In an open letter published on Friday, Lord Hague, Lord Owen, Sir Malcolm Rifkind, Margaret Beckett, David Miliband, and Jack Straw said: “As the human rights situation in Hong Kong continues to deteriorate, we hope you will personally recognise the pronounced need for international leadership from the UK government on this matter.”
The former ministers who served in both Conservative and Labour governments said they wanted to raise their concern about the ongoing crackdown on the pro-democracy movement in Hong Kong and to urge the prime minister to ensure that the crisis in Hong Kong is on the agenda at the G7.
“In the last few months, Beijing has arrested 47 pro-democracy activists and lawmakers under the National Security Law for the ‘crime’ of holding democratic primaries, introduced changes to Hong Kong’s electoral system to prevent pro-democracy parties from standing, and passed an Immigration Bill which will allow for the introduction of ‘exit bans,’” they wrote.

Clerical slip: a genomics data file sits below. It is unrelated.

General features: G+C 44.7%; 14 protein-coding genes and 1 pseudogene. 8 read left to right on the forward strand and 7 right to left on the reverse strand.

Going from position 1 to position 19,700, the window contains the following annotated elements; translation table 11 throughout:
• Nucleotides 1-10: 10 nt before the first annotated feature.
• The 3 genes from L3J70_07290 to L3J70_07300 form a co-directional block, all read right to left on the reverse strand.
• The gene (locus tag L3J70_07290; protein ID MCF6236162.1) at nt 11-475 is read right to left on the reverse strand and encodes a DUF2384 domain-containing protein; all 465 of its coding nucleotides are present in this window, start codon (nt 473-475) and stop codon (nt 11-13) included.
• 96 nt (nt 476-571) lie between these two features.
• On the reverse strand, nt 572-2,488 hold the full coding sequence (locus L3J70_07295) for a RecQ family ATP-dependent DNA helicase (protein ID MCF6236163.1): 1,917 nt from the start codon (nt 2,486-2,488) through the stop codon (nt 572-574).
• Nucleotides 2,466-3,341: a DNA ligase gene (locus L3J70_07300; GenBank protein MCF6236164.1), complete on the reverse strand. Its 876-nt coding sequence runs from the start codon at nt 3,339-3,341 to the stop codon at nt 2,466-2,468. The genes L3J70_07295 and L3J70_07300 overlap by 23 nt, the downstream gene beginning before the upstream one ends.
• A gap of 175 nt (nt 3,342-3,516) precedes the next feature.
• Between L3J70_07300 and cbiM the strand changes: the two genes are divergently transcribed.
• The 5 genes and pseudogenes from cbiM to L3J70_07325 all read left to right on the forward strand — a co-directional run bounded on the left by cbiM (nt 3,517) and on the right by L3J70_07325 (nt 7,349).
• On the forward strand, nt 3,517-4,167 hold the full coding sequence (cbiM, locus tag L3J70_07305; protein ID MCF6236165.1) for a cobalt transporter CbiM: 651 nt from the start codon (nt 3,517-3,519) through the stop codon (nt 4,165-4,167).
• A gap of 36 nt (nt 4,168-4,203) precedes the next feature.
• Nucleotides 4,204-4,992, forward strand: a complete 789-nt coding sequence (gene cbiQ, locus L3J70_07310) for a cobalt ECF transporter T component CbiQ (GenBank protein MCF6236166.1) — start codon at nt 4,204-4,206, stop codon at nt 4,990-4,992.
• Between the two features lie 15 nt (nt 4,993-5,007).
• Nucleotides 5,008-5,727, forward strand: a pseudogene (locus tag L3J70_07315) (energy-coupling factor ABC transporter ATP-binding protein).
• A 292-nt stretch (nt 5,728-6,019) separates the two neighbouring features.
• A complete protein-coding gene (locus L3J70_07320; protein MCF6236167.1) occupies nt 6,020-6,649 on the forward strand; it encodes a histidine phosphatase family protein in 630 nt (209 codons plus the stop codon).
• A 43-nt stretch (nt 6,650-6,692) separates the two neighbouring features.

The former ministers welcomed the UK government’s actions in response to Beijing’s imposition of the National Security Law, which include suspending the UK’s extradition treaty with Hong Kong, extending arms controls, and the creation of a generous visa scheme that will allow Hong Kong residents with British National Overseas (BNO) status to settle in the UK.
But they said the UK should play a more prominent role in leading the international response.
“With nearly every prominent pro-democracy voice in Hong Kong in jail, awaiting trial, or overseas in exile, it is clear that there is an increased need for a robust and coordinated response,” the letter said.
“As a co-signatory of the Sino-British Joint Declaration, the UK must be seen to be leading and coordinating the international response to this crisis and ensuring the integrity of the treaty lodged at the United Nations in 1985 and ‘One Country, Two Systems.’
“We therefore urge you to use the UK’s chairmanship of the upcoming G7 at the end of the month to ensure that the international response to the crisis in Hong Kong is on the agenda and efforts are made to forge consensus on a response to China’s ongoing breach of the Sino-British Joint Declaration.”
The former ministers said they were making the letter publicly available due to “the severity of the crisis in Hong Kong and the huge public interest in this issue.”
The Epoch Times has contacted the UK’s Foreign, Commonwealth, and Development Office (FCDO) for comment.